(Recasts to focus on northern parts of China)
BEIJING, Nov 29 (Reuters) - A resurgence of COVID-19 infections in northern China have forced two small cities to suspend public transport and tighten control over residents' movement, as the country has showed no willingness to go easy on local outbreaks.
China reported 21 new locally transmitted COVID-19 cases with confirmed symptoms on Sunday, official data showed on Monday, marking the highest daily count since mid-November. Almost all of the new local cases were detected in the northern Chinese region of Inner Mongolia.
The latest cases came shortly after a few other northern cities, hit hard in China's biggest Delta outbreak, which started mid-October, had contained their clusters this month and gradually lifted curbs, indicating it has become harder for China to stay clear of local flare-ups.
The new resurgence is tiny relative to many outbreaks overseas, and national officials specified that China does not aim for remaining at zero cases.
However, Beijing still requires officials to stay on high vigilance to be ready to quickly quash local outbreaks, meaning some tough curbs are likely to be imposed when new cases emerge.
In the Inner Mongolian city of Manzhouli, a crucial port of entry that borders Russia and has about 150,000 residents, reported 20 local symptomatic cases on Nov. 28.
Over the weekend, Manzhouli banned residents from leaving town and suspended public transport as well as certain non-urgent services at hospitals.
It also closed marketplaces and entertainment venues, halted dining in restaurants, in-person school classes and religious gatherings, and started a second round of citywide testing.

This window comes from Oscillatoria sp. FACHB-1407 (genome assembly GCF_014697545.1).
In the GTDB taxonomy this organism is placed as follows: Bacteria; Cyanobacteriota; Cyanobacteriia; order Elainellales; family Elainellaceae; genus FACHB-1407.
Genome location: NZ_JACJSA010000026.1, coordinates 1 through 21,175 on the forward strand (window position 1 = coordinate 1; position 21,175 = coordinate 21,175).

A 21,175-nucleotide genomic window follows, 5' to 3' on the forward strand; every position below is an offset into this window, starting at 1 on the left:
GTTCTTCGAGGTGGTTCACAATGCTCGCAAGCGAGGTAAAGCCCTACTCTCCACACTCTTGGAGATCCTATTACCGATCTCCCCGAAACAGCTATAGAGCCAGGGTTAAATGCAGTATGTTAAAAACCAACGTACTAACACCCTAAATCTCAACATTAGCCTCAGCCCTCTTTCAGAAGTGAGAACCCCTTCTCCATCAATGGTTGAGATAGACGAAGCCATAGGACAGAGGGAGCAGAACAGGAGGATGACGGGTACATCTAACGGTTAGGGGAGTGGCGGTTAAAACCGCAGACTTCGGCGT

Hailar district, an administrative division about three hours away from Manzhouli, has blocked some roads linking it to the outside and required people arriving from Manzhouli to be quarantined at centralised facilities for two weeks.
Nehe, a city of about 440,000 in the northeastern Heilongjiang province, reported on Sunday one locally transmitted asymptomatic carrier, which China counts separately from confirmed patients.
Nehe has tightened controls over residents' movement, shut down non-essential businesses, and cut public transport and some services at private hospitals and clinics.
The cities of Suihua, Shuangyashan and Daqing, also in Heilongjiang province, have required people seeking to leave or enter to provide proof of a negative test result within 48 hours.
As of Nov. 28, mainland China had 98,672 confirmed symptomatic cases, including both local ones and those found among inbound travelers. The death toll remained at 4,636. (Reporting by Roxanne Liu and Gabriel Crossley; Editing by Kim Coghill and Gerry Doyle)